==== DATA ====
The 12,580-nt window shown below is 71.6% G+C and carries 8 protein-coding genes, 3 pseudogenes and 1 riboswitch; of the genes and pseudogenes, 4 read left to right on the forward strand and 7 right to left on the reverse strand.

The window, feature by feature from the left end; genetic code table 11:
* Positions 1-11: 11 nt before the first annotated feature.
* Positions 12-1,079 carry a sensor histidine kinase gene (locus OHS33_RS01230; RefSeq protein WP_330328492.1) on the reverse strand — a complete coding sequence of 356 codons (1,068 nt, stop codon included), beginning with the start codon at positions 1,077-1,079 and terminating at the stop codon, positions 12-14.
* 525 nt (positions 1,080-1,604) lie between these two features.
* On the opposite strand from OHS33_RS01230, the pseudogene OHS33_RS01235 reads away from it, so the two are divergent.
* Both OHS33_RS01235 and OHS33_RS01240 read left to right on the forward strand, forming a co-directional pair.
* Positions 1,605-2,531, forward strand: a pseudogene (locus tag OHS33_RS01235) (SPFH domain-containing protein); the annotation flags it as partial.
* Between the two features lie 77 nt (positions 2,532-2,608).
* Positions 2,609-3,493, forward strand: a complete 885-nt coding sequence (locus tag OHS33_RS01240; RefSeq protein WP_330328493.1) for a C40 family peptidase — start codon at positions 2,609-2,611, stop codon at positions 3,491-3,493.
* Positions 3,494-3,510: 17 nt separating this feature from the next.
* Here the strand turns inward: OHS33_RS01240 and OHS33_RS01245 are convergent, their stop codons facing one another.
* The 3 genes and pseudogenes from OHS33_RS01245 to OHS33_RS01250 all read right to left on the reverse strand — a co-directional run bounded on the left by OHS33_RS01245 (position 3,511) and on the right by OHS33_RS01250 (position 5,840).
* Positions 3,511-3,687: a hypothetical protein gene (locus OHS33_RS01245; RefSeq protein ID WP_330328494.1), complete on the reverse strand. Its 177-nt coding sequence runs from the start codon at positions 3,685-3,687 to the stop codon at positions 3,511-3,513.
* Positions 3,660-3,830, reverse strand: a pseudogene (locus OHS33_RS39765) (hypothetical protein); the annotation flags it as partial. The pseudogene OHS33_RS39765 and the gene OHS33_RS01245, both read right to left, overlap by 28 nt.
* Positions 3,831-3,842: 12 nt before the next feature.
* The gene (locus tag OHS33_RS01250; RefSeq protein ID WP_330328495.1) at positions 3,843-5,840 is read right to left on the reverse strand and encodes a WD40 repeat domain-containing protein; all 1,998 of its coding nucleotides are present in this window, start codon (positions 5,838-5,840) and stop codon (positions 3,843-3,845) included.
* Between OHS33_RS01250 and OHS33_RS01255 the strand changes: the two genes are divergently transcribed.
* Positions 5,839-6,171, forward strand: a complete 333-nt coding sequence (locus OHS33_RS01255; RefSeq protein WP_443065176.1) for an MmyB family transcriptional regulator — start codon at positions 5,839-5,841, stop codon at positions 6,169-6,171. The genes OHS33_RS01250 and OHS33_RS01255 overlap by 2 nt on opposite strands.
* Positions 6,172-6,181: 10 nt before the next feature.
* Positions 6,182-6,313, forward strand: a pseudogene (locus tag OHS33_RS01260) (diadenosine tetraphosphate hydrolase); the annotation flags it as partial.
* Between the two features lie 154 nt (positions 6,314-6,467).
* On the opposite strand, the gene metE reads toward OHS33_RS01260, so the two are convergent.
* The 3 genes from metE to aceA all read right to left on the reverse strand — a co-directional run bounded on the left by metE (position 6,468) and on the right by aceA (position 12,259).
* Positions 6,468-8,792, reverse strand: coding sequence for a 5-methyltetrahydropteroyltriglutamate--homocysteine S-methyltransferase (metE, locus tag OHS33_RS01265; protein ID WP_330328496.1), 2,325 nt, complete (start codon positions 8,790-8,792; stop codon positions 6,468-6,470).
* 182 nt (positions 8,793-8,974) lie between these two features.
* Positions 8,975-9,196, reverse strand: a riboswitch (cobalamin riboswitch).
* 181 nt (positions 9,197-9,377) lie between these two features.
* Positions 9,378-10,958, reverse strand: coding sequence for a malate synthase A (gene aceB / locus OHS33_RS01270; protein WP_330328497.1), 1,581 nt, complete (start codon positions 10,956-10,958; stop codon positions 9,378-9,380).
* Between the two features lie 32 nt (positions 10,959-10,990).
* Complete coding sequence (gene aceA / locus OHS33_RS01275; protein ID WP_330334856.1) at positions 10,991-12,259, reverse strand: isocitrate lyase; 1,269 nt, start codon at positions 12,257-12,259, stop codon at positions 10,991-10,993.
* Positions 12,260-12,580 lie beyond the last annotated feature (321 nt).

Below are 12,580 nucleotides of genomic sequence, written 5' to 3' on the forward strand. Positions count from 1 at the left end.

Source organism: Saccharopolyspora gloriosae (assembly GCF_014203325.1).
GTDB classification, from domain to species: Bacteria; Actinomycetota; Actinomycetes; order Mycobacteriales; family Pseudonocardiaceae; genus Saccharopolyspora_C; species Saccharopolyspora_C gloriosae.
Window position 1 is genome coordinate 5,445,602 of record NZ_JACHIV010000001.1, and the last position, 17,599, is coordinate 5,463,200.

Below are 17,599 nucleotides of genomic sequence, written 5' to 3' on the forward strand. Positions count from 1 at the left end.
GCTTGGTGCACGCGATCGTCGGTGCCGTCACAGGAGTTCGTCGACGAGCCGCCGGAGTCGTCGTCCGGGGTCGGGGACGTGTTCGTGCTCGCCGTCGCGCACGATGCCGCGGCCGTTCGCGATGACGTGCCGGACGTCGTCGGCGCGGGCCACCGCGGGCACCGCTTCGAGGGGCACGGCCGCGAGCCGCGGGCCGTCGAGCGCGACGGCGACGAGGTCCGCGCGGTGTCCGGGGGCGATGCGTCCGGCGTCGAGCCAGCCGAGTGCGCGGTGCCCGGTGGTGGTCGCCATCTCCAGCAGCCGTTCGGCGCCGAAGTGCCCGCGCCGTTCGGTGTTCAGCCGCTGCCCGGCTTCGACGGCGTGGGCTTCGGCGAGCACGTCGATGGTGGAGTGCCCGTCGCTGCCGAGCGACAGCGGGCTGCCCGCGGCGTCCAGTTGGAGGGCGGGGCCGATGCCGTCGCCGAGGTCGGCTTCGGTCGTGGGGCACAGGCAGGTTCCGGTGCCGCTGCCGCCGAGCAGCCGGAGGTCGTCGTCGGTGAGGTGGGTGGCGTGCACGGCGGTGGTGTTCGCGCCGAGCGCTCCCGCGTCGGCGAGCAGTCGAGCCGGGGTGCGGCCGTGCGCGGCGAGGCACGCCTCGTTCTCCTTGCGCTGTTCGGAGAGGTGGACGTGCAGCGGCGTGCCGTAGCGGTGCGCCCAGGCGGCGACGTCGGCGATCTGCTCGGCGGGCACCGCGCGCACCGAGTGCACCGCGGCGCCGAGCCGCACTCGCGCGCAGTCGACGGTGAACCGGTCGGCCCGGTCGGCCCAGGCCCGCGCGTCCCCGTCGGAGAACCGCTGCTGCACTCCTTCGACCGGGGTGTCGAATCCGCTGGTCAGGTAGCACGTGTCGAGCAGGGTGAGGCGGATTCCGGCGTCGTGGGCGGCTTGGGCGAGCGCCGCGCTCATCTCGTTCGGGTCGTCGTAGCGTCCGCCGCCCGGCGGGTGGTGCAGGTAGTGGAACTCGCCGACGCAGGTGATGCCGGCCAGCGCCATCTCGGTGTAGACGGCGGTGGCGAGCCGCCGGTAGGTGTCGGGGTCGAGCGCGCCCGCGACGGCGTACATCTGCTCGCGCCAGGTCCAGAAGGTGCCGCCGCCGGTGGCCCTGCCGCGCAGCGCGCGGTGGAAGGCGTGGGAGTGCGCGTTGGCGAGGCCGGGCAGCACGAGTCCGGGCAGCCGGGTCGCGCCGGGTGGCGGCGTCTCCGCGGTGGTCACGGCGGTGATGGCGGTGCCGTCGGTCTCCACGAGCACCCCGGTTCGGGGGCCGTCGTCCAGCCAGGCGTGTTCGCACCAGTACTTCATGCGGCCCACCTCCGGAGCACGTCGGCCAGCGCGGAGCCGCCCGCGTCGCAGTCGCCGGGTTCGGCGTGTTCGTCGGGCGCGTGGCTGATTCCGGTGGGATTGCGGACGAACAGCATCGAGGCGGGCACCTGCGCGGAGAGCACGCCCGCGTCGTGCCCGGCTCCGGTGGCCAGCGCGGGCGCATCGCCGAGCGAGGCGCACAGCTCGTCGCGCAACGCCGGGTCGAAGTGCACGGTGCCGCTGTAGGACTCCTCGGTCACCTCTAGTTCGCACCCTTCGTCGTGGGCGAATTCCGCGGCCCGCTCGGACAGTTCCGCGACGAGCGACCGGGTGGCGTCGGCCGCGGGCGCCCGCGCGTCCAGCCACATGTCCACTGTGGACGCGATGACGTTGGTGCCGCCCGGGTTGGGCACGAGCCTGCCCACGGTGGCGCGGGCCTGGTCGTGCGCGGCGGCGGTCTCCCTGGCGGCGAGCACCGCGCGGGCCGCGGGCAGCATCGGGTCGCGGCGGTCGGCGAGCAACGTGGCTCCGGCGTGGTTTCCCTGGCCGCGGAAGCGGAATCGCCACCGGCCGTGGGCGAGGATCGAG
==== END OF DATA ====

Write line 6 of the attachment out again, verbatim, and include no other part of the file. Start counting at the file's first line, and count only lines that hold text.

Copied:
* On the opposite strand from OHS33_RS01230, the pseudogene OHS33_RS01235 reads away from it, so the two are divergent.